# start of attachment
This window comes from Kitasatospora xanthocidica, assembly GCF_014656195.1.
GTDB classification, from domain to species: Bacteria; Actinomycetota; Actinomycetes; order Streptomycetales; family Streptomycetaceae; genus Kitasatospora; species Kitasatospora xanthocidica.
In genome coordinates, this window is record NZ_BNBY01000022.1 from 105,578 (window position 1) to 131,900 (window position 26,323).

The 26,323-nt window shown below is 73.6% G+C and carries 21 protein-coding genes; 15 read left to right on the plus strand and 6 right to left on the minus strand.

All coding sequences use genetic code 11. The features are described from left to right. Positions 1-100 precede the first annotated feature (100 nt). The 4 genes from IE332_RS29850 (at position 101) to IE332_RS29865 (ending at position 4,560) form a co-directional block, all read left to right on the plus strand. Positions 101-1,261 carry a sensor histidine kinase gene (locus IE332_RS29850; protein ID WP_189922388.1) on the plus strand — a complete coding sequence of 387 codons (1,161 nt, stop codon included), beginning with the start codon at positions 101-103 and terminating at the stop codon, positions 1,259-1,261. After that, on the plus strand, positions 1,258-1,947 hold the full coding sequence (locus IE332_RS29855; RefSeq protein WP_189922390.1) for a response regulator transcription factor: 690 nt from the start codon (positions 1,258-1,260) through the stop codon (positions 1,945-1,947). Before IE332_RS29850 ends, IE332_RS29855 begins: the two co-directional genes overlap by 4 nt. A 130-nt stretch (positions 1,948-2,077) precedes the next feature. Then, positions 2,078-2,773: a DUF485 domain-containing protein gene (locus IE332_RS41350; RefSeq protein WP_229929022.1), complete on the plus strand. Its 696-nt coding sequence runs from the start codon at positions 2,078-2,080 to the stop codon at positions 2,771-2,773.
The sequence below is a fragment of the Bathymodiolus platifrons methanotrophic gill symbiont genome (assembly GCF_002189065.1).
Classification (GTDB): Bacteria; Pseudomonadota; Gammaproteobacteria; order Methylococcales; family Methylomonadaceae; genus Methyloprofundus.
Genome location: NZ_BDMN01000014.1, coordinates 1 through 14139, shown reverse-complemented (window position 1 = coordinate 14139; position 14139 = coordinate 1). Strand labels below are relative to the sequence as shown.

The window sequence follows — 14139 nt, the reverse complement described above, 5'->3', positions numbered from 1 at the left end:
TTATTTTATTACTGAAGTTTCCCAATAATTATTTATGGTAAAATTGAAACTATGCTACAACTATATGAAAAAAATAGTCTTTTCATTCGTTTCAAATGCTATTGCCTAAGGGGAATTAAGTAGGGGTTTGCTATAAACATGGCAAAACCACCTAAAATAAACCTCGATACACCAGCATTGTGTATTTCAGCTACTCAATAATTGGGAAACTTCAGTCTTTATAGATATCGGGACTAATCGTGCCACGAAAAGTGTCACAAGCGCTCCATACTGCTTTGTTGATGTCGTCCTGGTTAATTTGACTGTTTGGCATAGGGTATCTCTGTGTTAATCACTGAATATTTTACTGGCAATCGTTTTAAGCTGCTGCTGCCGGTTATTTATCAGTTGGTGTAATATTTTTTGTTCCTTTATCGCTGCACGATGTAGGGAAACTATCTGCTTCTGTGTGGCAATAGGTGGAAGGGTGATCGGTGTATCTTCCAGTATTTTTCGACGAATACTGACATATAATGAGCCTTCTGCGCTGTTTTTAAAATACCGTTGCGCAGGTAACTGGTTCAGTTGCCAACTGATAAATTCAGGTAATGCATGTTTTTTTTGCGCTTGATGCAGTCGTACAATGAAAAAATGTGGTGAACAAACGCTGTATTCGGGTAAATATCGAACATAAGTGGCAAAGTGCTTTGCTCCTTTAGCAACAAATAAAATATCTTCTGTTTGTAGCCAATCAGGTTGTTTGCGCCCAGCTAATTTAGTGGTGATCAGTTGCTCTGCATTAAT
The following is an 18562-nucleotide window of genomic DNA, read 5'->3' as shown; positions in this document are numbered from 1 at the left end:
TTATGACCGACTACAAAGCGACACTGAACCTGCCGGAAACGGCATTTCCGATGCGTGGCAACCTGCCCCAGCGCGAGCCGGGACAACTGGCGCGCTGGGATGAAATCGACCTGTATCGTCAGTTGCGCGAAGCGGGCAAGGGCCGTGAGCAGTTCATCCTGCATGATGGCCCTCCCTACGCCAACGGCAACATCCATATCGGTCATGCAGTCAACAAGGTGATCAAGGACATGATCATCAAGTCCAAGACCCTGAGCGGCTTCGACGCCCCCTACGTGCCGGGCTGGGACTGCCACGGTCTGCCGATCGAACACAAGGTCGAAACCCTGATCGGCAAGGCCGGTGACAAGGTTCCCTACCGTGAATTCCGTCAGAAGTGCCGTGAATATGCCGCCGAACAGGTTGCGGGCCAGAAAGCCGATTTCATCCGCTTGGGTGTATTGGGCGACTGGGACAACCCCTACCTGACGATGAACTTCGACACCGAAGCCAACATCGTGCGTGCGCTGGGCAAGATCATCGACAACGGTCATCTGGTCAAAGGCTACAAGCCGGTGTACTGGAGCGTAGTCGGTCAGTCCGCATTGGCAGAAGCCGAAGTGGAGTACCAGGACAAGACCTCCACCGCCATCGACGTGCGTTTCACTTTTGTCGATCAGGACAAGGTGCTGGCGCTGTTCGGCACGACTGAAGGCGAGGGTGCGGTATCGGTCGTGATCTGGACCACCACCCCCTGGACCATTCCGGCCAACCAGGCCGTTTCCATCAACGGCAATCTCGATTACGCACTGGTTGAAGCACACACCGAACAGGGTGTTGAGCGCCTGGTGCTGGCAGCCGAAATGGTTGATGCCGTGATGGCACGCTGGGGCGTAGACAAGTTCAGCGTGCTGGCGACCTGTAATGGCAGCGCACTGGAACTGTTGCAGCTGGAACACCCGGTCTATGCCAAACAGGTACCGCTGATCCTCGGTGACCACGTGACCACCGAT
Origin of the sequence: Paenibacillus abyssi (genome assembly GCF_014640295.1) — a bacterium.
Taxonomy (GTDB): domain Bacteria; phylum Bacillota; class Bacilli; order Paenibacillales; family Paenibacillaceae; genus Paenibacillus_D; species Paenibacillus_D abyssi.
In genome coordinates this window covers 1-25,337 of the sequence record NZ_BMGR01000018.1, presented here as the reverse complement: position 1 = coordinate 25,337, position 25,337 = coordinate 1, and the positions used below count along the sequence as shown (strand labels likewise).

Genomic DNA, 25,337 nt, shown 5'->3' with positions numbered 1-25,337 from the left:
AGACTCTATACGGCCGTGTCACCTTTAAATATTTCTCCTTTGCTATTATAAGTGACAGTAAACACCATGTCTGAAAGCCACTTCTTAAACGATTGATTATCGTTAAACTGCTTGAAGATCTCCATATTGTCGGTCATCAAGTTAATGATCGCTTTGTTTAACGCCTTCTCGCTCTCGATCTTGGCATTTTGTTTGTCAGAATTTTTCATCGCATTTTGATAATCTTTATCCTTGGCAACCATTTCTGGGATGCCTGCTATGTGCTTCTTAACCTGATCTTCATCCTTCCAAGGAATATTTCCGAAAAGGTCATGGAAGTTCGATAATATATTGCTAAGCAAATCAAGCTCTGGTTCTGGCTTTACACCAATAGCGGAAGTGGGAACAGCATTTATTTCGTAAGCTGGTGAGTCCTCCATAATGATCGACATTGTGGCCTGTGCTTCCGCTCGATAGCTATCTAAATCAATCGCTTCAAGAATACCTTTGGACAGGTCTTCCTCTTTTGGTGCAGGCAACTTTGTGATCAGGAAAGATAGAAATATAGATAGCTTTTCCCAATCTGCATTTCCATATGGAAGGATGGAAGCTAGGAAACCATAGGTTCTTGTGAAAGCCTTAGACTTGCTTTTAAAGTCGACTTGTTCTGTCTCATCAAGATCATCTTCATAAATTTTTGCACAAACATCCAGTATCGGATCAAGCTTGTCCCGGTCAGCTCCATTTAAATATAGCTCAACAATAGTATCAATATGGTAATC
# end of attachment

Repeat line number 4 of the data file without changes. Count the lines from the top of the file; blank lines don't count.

The 26,323-nt window shown below is 73.6% G+C and carries 21 protein-coding genes; 15 read left to right on the plus strand and 6 right to left on the minus strand.